Election officials count absent ballots at a polling place located at the Beloit Town fire station on November 3, 2020 near Beloit, Wisconsin.
Scott Olson | beautiful images
Stock futures surged on Tuesday night after a sharp surge in regular trading while investors awaited the results of the presidential election.
Dow Jones Industrial Average futures are 230 points higher, or 0.8% higher. S&P 500 futures rose 0.7 percent and Nasdaq 100 futures rose 0.5 percent.
Georgia, Indiana and Kentucky are among the states where polls are scheduled to close at 7pm ET. In Pennsylvania and Florida – two key battlefield states – the polls are expected to end at 8pm ET.
Traders added risk on other markets during the night. The US oil futures price increased by 2%, while the 10-year term decreased.
At the beginning of the day, the Dow rose more than 500 points, or 2.1%. The S&P 500 rose 1.8 percent and the Nasdaq Composite rose 1.9 percent. Those profits added to Monday’s strong performance.
The market movement this week comes as investors expect delayed or controversial U.S. presidential election results to be avoided and a clear winner will emerge on Tuesday night.
Adam Crisafulli, the founder of Vital Knowledge, wrote in a note on Tuesday: “This most recent price increase appears to be a ‘clear rally’ as expected investors have finally eliminated get somewhat of the electoral uncertainty “.
Former Vice President Joe Biden took 10 points ahead of President Donald Trump nationwide, according to a poll by NBC News / Wall Street Journal released on Sunday. Wall Street is also watching some key races in the Senate, which could lead to Democrats taking control of Congress.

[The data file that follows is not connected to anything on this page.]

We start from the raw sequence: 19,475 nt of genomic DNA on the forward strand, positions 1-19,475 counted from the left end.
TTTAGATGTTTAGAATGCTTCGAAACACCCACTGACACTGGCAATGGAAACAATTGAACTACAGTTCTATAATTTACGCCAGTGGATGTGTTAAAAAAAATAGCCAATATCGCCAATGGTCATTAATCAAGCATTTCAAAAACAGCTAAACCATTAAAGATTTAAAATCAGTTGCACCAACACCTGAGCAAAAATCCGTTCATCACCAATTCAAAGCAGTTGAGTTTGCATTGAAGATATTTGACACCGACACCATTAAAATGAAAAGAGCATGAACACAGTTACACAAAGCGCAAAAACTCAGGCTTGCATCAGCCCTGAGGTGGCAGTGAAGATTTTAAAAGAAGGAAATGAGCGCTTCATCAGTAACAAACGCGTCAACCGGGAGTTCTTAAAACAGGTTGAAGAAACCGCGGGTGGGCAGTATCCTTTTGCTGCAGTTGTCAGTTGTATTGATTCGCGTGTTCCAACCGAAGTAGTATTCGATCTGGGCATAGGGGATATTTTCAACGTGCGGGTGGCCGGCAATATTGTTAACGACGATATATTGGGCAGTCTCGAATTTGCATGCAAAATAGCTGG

Investors are betting that a so-called green wave – a scenario in which Democrats gain the White House, have a majority in the Senate and retain control of the House – could facilitate the passage of through new financial stimulus when the economy continues to recover from the coronavirus pandemic.
“I think whoever wins, you quickly drop the price and you have to buy,” said Jim Cramer of CNBC.
According to Baird, the S&P 500 index loses an average of 0.4% a day after the presidential election.
Chao Ma of Wells Fargo Investment Institute argues that investors with longer periods should not worry too much about the impact of the election on the broader market.
The company’s global portfolio and investment strategist said: “The history of the economy and the S&P 500 Index shows that a president’s party affiliation makes little difference when it comes to speaking. to long-term profit. “The long-term drivers of the S&P 500 are the economy and business earnings, and we expect that to continue to happen … after the 2020 election.”
A year after the presidential election, the S&P 500 averaged a return of more than 8%, according to Baird data from 1960.
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